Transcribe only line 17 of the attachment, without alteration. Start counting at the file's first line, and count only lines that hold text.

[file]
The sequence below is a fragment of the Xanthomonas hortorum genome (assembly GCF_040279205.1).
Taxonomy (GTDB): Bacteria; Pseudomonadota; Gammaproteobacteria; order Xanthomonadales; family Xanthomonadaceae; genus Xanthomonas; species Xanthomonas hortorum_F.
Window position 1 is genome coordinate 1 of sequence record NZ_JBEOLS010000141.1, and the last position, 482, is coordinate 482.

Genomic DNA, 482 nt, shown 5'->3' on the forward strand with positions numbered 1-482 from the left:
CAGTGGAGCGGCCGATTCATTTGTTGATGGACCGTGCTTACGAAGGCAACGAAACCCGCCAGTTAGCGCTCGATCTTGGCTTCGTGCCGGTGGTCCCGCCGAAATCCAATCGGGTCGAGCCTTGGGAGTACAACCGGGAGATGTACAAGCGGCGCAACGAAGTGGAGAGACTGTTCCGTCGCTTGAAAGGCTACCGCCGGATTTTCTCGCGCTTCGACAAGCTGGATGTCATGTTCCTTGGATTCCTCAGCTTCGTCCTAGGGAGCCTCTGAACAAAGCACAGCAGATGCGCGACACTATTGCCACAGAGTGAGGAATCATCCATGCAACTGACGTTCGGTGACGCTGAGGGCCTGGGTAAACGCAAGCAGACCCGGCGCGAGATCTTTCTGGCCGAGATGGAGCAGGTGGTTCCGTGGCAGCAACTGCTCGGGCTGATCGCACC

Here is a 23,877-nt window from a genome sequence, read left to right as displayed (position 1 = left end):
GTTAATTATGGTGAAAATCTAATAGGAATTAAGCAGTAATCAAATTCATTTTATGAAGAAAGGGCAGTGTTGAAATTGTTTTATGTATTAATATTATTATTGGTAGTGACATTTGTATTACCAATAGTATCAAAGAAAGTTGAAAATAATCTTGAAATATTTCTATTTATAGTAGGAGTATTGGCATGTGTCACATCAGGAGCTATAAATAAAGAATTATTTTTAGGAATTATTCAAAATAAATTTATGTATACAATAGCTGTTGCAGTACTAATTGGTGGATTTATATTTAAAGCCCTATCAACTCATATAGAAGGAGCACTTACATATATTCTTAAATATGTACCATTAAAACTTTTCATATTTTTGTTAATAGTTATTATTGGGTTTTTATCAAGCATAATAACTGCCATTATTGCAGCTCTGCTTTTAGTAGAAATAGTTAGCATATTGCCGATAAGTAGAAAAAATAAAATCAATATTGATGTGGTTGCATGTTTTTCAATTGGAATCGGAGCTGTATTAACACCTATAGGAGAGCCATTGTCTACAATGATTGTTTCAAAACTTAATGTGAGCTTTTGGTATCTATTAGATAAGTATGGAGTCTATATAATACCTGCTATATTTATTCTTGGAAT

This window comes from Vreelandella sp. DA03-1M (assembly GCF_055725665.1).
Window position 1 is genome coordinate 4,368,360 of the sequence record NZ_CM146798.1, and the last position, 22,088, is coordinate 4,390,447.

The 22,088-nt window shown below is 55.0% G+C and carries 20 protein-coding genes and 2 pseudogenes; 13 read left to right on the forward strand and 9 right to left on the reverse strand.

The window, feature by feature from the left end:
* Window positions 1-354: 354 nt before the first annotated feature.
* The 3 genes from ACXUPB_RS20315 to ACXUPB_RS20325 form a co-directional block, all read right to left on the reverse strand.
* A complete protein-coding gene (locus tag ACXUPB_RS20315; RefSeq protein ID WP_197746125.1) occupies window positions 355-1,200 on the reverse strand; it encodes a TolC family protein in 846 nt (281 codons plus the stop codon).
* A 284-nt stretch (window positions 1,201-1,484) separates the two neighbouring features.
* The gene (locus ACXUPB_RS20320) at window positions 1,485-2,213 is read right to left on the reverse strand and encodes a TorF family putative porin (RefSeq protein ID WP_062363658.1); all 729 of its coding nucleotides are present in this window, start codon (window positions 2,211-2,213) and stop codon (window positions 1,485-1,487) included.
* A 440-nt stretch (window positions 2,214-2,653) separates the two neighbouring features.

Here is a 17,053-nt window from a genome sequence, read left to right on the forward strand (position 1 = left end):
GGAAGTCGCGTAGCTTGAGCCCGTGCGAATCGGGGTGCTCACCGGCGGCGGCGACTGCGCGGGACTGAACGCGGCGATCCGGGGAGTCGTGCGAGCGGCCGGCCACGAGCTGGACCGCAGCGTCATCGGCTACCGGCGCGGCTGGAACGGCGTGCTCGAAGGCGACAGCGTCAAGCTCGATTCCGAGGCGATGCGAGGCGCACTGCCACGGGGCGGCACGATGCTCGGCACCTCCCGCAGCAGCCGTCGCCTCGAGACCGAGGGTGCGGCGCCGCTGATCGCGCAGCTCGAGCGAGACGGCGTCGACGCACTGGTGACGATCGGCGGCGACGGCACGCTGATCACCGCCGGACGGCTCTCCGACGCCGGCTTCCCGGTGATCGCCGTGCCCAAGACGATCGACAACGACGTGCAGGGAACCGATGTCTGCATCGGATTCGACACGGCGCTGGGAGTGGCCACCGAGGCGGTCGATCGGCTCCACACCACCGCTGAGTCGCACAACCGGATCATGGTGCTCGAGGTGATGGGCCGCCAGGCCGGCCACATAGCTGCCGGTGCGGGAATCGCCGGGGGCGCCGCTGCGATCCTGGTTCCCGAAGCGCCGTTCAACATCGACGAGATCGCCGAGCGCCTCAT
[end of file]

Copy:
* A 440-nt stretch (window positions 2,214-2,653) separates the two neighbouring features.